In this article, we critically review the existing literature investigating the role of telomere attrition in the pathogenesis and course of mood disorders. We provide a brief overview on telomere biology and the role of inflammation in telomere dynamics and mood disorders. A special focus is given to studies integrating the contribution of important variables that have been suggested to affect telomere length (TL) such as age, sex, body mass index (BMI), and smoking, as well as studies investigating the association between TL, inflammation, and clinical characteristics, such as the duration and stage of illness, symptom severity, and suicidal behavior. Considering their potential impact on the field, we specifically discuss prospective studies on mood disorder patients. Findings on the role of medications, as well as the complex interplay between telomeres and inflammation in mood disorders, are also discussed in detail.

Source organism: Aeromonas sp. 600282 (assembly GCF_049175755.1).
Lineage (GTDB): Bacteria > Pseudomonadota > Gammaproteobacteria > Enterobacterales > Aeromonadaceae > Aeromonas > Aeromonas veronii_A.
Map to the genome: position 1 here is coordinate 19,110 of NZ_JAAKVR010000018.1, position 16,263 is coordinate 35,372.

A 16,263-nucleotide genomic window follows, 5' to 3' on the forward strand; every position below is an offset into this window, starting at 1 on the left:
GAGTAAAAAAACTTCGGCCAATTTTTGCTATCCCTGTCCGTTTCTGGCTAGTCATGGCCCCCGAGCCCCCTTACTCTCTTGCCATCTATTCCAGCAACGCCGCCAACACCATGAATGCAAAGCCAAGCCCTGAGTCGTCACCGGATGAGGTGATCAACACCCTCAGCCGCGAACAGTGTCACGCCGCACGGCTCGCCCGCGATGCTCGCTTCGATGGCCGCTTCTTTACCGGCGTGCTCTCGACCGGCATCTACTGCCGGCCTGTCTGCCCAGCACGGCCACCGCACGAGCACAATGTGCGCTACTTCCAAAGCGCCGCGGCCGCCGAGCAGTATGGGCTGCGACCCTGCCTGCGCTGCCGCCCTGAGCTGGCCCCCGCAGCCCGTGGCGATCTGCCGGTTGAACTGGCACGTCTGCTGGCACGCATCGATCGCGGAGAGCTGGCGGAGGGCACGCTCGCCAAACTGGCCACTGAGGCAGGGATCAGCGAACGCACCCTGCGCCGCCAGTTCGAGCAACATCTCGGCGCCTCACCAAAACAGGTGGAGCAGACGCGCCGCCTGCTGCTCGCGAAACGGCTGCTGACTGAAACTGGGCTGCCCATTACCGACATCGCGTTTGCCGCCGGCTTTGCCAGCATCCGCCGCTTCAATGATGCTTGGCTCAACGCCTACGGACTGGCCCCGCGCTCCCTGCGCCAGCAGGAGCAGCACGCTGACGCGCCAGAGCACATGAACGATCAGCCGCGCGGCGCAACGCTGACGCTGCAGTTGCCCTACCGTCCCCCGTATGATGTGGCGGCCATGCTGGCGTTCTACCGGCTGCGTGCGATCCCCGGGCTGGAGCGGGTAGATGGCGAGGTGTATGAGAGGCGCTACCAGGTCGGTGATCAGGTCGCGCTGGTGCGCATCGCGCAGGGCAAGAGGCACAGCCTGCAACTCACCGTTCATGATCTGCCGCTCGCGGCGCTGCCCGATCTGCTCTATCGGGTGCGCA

2. Telomeres